Family Experiences Joy of Purchasing a Home

The Wood-Shelton Family, Habitat Homeowners

"In winter of 2017 we received the call that forever changed our lives... As the phone was ringing, my heart was pounding and I heard, 'Holly, you and your family have been accepted to be a Habitat partner family!' Those words replayed in my head as I ran inside to relay the message to my family. 'We did it!' I exclaimed.'We are purchasing a home with Charlottesville Habitat!' The kids' faces lit up and they jumped with joy." -- Holly Wood-Shelton, Habitat Homeowner



Habitat Homeowner Realizes Her Dream

Norma at the dedication of her Habitat home

For Norma, the dedication celebration for her Habitat home was overwhelming. During the event, she thought her heart “would melt with emotions.”Norma was now a homeowner. She and her three children would finally have a place of their own. “Every family dreams of having a home, and Habitat is the way to make the dream come true,” Norma says. She adds that the Habitat staff, donors and families who partnered with her are now like family. “They gave us hope.”

She is proud of the skills she learned and the work she did on other Habitat families’ houses. “I gave a piece of my heart to other people so they can feel like I do.”

Norma is excited about her new home and her new neighborhood, close to her job as a cook at a local restaurant. Her daughter Stacy, 13, will have her own room. Sons Thiago and Yadir will have a safe place to play and ride their bikes.--Norma, Habitat Homeowner


Working to Create a Community

Mohammad Shafiqi and his children

In Afghanistan, we had great people around us. My father and I owned a small store, and we were close with our neighbors. Everyone knew each other and I want to create that feeling here. Through Habitat I get to learn from many different people, give back to others, and provide a lifelong home for my children.--Mohammad Shafiqi, Habitat Homeowner







Habitat's First Homeowner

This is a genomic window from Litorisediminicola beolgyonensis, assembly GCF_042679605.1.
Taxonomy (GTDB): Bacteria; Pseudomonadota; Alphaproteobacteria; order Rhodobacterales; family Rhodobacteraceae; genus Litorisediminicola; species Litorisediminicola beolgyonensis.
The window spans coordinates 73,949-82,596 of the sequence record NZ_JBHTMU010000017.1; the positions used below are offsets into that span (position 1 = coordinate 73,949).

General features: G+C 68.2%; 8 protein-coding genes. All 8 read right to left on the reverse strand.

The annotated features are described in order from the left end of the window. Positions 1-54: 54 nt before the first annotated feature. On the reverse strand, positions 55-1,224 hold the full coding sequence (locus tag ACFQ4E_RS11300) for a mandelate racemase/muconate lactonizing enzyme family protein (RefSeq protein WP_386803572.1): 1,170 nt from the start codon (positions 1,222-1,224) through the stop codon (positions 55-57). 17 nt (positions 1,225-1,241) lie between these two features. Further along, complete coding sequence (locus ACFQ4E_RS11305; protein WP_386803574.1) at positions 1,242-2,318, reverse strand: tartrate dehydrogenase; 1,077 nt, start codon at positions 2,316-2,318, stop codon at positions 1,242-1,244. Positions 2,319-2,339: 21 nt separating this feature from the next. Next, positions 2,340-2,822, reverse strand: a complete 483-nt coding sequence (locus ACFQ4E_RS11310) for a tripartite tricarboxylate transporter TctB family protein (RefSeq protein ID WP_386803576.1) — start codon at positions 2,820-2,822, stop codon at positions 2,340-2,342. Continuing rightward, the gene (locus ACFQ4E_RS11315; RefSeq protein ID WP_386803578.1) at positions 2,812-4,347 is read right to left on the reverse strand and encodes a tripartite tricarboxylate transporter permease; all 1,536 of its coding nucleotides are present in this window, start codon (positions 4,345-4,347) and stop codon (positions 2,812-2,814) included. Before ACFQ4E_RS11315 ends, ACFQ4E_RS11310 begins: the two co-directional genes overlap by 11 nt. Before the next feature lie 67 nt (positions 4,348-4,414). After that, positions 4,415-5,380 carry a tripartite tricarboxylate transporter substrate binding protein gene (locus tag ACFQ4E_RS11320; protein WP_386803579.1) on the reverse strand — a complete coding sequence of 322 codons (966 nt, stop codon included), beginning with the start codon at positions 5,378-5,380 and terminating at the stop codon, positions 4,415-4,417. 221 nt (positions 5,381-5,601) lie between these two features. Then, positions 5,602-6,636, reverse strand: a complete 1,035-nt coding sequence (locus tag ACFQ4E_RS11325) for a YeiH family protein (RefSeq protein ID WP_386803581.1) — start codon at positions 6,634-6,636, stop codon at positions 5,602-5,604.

Meredith and her son in front of their Habitat home

Phyllis Meredith was the first Charlottesville Habitat homeowner. She paid off the mortgage on her home in 2007.

I decided to take a chance and apply when I heard that Habitat was starting to build homes here in Charlottesville. My youngest son was very sick in the hospital, and we needed a stable home to call our own. My sons' lives are so much better because of our Habitat home. In 2007, when I paid off the house in full, my friends at Habitat threw me a party. When I held the deed to my own house it was one of the proudest moments of my life. This house is invaluable to me-it's something i can leave for my kids when I'm gone. And I helped build it with my own hands, so I know how to fix things when they go wrong. I'm so thankful to have been the first Habitat homeowner in Charlottesville, and to see how many other families have joined me. It's been an amazing blessing, and it's led to so many other blessings for our family. -- Phyllis Meredith, Habitat's First Homeowner


Habitat Bridging Partnerships in the Community

Ridge Schuyler, founder of Charlottesville Works Initiative and dean of community self-sufficiency programs at Piedmont Virginia Community College

“So many folks in the Charlottesville area work full time but can’t afford to live here. I help people gain skills and training so they can make a decent wage. But you can’t be a good employee if you don’t have adequate shelter. Habitat is a forward-looking, fierce, and effective advocate for housing in our community. They helped us think through the vast array of issues that arise for a family looking for a stable home. No single organization can meet the needs of every family. Whether through housing, employment, childcare, or transportation, we have the chance to really pull people up in the world and move them from self-sufficiency to financial security. We need to work together and look at what the community really needs. Habitat has led that charge.” – Ridge Schuyler, founder of Charlottesville Works Initiative and dean of community self-sufficiency programs at Piedmont Virginia Community College